My Cassandra 2.0 Diagnostics Checklist (Brain Dump)

UPDATE:
This list needs to be updated and as of today only has been verified with Cassandra 2.0.

Original Blog Post:

This isn’t remotely complete, but I had a colleague ask me to do a brain dump of my process and this is by and large usually it. I’m sure this will leave more questions than answers for many of you, and I’d like to follow up this post at some point with detail of the why and the how of a lot of it so it can be more useful to beginners. Today this is in a very raw form.

Important metrics to collect

  • logs
  • cassandra.yaml
  • cassandra-env.sh
  • histograms
  • tpstats
  • schema of all tables
  • nodetool status
  • ulimit -a as user that cassandra is running as (make sure it matches our settings)

Import facts to collect

  • heap usage under load, is it hitting 3/4 of MAX_HEAP ?
  • Pending compactions (opscenter, will have to look up JMX metric later)
  • size of writes/reads
  • max partition size (histograms will say)
  • tps per node
  • list of queries run against the cluster

Bad things to look for in logs

  • ERROR
  • WARN
  • dropped
  • GCInspector (see parnews over 200ms and CMS )
  • Emergency
  • Out Of Memory

Typically screwed up cassandra-env.sh settings

  • heap not set to 8gb
  • parnew no more than 800mb (unless using tunings from https://issues.apache.org/jira/browse/CASSANDRA-8150)

Typically screwed up cassandra.yaml settings

  • row cache being enabled (unless 95% read with even width rows)
  • vnodes set with solr
  • system_auth keyspace still with RF 1 and SimpleStrategy
  • flush_writers set to crazy high level (varies by disk configuration, follow documentation advice, double digits is suspect)
  • rcp_address: 0.0.0.0 (slows down certain versions of the driver)
  • multithreaded_compaction: true (almost always wrong)

Typically bad things in histograms

  • double hump
  • long long tail
  • partitions with cell count over 100k
  • partitions with size over in_memory_compaction_limit (default 64mb)

Typically bad things in tpstats

  • dropped (anything) especially mutations.
  • blocked flush writers (if all time is in the 100s it’s usually a problem)

Typically screwed up keyspace settings

  • STC compaction in use on SSD when customers have a low read SLA (or no defined one).
  • Using RF less than 3 per DC
  • Using RF more than 3 per DC
  • Using SimpleStrategy with multiDC

Typically screwed up CF settings

  • read_repair_chance and dclocal_read_repair_chance adding up to more than 0.1 is usually a bad tradeoff.
  • Secondary indexes in use (on writes think write amplification, and on reads think synchronous full cluster scan).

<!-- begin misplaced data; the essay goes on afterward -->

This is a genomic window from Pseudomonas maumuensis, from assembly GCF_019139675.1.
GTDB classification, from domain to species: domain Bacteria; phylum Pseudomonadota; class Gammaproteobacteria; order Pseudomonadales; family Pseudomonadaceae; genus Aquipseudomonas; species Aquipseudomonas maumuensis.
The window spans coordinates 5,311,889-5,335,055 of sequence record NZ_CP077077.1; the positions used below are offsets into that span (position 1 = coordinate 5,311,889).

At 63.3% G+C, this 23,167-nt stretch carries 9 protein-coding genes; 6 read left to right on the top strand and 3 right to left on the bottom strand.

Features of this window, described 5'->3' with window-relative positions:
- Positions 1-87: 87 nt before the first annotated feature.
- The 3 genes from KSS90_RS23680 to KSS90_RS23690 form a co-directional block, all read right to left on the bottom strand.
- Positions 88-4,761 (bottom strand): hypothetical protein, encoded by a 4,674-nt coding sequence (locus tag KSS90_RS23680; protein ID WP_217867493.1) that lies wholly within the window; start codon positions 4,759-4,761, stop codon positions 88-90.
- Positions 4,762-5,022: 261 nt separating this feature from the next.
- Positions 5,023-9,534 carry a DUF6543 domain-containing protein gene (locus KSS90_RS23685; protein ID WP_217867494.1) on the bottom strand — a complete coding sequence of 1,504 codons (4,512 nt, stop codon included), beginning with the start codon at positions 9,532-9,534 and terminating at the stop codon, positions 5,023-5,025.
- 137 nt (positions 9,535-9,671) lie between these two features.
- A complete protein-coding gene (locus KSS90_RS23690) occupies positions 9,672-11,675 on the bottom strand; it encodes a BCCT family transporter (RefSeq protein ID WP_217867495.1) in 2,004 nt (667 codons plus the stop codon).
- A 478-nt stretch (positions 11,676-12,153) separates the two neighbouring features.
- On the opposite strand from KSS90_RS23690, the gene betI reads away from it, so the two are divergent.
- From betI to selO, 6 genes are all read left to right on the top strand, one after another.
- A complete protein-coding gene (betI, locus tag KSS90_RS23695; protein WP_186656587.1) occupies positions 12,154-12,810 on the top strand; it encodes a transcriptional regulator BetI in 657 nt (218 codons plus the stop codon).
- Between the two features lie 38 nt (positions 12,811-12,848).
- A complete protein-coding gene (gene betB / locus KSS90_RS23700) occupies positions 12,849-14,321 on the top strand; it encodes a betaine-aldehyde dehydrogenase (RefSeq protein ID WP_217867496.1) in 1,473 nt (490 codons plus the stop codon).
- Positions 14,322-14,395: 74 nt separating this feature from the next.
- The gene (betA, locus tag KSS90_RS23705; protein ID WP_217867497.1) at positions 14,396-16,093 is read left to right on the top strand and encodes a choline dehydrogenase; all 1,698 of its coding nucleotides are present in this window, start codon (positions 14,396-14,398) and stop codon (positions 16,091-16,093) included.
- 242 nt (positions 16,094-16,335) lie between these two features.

• Is system_auth replicated correctly? And has it has repair run after this was changed? If you see auth errors in the log..the answer is probably no

Typically bad things in nodetool status

  • use of racks is not even (4 in one rack and 2 in another..that’s a no no)
  • use of racks is not enough to fulfil muliple of RF (if you have 2 racks of 2 and RF 3..how will that get evenly laid out?).
  • if load is wildly off. may not mean anything, but go look on disk, if the cassandra data files are really imbalanced badly figure out why.

Performance tuning Cassandra for write heavy workloads

  • Run cstress as a baseline
  • Run cstress with appications write size this will often identify bottlenecks
  • Do math on writes and desired TPS. Are the writes saturating the network? Don’t forget bits and bytes are different :)
  • Lower ParNew for lower peak 99th, now this flies in the face of what is happening with this Jira (https://issues.apache.org/jira/browse/CASSANDRA-8150), but until I’ve worked through all of that ParNew lower than 800MB is generally a good way to tradeoff throughput for smaller ParNew GCs.
  • Run Fio with the following profile https://gist.github.com/tobert/10685735 (adjusted to match users system). Using these as baseline (http://tobert.org/disk-latency-graphs/).

Performance Tuning Code for write heavy workloads

Once you’ve established the system is awesome. Review queries and code.

  • Things to look for BATCH keyword for bulk loading (fine for consistency, but has to take into account SLA hit if the writes are larger than BATCH can handle).
  • If using batches what is the write size?
  • Are you using a thrift driver and destroying one or two nodes because of bad load balancing?
  • Are you using the DataStax driver, is it using the token aware policy (shuffle on with 2.0.8 ideally)?
  • If using the DataStax driver, is it the latest 2.0.x Lots of useful fixes in each release, it really matters.
  • Using LWT? They involve 4 round trips and so ..while they’re awesome they’re slower.

About Ryan Svihla

I consider myself a full stack polyglot, and I have been writing a lot of JS and Ruby as of late. Currently, I'm a solutions architect at DataStax
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  • Great article, for the section “Performance Tuning Code for write heavy workloads”, what do you thing about the SSTLoader and CQLSSTableWriter. I’m using it and write performances are awesome (really faster than raw CQL query, even batched).

  • rssvihla

    Typically in Multi DC Scenarios because it’s typically close to 3 times less efficient at data transfer than normal writes for replication across data centers, I have to move people to using executeAsync and single row inserts. If it’s working for you well now, don’t let me stop you from using it.

    • Sorry, I did forgot to precise I was inserting 20k to 100k rows at a time, not just a single row.

      • rssvihla

        Still the case. If the streaming protocol had support for only streaming one copy of your data across the network in multi data center scenarios then your approach would be the best for almost all scenarios. As of today however, lots of people find the java driver faster in multi data center scenario scenarios when used correctly.